A Dog's Life Just Got More Colorful
August 20 2013
It has always been hotly debated whether dogs could see colors or only black and white. The general consensus has been that dogs can differentiate brightness, but not colors. Russian scientists now think they have proof that dogs indeed have a more colorful world.
The eyes of both people and dogs contain special light catching cells called cones that respond to color. People have three types of cones in our eyes, allowing us to see all the primary colors. Scientists at the Institute for Information Transmission Problems of the Russia Academy of Sciences now believe dogs have two types of cones. Initially researchers thought this would enable dogs to see blues, greens and yellows, but not reds or oranges, so they set up an experiment to test that.
First they trained several dogs to respond to one of four different colored pieces of paper, light or dark yellow and light or dark blue, by putting paper pairs in front of feed boxes that contained meat. Certain colors led the dog to get a treat.
Next, the researchers placed pieces of paper with the color the dogs had been taught to respond to in front of a feed box, along with another piece of paper that was brighter, but of a different color, to see if a dog trained to respond to light blue would respond to dark blue instead of light yellow.
A majority of the dogs went for the color identifier rather than brightness identifier most of the time, the scientists said, proving they were able to distinguish color and were not relying on brightness difference to find their food treat.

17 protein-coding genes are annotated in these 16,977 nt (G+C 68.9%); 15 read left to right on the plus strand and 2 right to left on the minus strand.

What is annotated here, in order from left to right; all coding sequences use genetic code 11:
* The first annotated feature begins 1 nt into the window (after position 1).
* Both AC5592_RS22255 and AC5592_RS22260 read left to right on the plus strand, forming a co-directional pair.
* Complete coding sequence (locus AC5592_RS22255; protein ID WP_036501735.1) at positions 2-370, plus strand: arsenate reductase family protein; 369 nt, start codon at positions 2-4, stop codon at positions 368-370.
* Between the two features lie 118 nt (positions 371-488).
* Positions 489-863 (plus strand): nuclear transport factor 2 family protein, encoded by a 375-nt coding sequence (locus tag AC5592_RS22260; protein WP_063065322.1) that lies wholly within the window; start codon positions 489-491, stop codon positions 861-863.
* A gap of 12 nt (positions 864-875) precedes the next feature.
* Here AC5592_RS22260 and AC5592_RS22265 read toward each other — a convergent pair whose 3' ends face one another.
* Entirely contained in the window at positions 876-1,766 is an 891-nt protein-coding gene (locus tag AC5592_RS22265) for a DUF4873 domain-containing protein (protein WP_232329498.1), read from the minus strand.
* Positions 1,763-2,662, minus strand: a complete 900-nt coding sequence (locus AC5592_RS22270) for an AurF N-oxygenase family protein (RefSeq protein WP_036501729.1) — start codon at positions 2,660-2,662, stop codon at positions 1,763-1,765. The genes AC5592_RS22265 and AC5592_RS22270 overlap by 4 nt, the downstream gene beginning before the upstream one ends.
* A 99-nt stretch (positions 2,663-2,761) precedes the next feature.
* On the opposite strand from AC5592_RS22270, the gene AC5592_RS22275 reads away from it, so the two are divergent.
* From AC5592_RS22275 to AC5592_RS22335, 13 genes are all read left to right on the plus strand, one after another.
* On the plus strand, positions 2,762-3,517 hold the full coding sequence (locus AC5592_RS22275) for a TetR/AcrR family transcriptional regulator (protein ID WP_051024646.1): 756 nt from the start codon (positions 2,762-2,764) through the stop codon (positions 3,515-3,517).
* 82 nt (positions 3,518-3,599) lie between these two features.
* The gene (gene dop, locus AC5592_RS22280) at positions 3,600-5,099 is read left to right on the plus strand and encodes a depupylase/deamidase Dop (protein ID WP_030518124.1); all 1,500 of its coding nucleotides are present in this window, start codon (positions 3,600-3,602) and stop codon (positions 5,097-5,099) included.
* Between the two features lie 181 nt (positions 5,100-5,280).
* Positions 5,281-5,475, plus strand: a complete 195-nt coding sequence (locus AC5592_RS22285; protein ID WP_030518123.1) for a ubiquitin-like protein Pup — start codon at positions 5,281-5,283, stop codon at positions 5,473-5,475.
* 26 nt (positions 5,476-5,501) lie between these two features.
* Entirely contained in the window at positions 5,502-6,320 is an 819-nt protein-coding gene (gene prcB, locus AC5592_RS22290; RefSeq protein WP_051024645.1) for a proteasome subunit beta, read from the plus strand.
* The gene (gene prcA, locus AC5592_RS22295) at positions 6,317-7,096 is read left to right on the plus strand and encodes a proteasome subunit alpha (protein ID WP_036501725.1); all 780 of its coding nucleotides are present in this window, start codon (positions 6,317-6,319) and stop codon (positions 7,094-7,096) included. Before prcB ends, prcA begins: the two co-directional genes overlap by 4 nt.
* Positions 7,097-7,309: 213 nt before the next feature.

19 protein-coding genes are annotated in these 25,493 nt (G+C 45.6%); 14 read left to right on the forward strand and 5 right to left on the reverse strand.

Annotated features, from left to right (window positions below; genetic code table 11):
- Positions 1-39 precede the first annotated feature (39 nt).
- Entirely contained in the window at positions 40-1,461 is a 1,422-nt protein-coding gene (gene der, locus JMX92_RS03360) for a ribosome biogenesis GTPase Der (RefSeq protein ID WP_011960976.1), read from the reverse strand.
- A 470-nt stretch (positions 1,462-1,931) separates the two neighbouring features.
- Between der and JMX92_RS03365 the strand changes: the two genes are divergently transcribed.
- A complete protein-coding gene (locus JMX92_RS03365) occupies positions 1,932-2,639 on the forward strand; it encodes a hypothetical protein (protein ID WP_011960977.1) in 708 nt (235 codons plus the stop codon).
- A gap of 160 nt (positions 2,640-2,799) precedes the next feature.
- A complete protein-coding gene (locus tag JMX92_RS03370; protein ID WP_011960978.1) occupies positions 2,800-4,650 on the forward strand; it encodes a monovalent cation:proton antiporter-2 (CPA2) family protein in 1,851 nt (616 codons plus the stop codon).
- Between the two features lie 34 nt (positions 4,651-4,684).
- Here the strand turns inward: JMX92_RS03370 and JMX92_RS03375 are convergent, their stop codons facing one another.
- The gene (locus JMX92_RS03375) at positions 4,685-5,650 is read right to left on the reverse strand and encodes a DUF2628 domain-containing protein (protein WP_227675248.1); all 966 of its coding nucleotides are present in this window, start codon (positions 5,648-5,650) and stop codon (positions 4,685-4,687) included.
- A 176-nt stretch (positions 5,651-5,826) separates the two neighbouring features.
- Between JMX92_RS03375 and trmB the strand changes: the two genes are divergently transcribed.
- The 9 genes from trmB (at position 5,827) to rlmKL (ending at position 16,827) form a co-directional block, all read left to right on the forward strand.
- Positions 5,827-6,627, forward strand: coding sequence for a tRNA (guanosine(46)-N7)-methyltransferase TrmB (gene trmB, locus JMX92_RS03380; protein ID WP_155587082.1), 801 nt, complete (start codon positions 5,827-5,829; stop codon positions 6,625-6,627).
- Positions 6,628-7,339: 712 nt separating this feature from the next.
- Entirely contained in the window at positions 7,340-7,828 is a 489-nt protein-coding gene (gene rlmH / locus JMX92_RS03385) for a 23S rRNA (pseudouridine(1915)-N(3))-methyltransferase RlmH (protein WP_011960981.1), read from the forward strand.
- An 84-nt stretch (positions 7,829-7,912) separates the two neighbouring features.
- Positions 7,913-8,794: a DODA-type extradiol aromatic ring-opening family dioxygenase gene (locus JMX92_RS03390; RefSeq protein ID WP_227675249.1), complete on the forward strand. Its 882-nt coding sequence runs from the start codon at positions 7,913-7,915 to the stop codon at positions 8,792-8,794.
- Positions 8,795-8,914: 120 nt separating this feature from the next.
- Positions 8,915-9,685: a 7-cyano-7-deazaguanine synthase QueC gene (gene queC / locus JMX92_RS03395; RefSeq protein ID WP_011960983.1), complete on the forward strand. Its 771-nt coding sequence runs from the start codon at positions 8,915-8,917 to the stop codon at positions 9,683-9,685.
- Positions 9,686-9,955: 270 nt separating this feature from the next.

In case you think we have a leg up on dogs because we see more colors, dog's eyes are actually much better than ours when it comes to movement or darkness. Ever wonder how your dog can see a mouse even before you can? Dogs can see movement better than their dog owners because they have a special type of cell in their eyes called a rod, which reacts only to movement. And at night? Their pupils dilate, their eyes shine (theshiny part is called the tapetum and acts like a mirror, reflecting any light that enters the eye) and their rod cells help them see better in even low light, but not distinguish details as well.
At Bark Busters Home Dog Training, we are always eager to learn new things about our dog's senses, which can help us to understand their behavior even better. And understanding dogs and their pack mentality is what Bark Buster's is all about!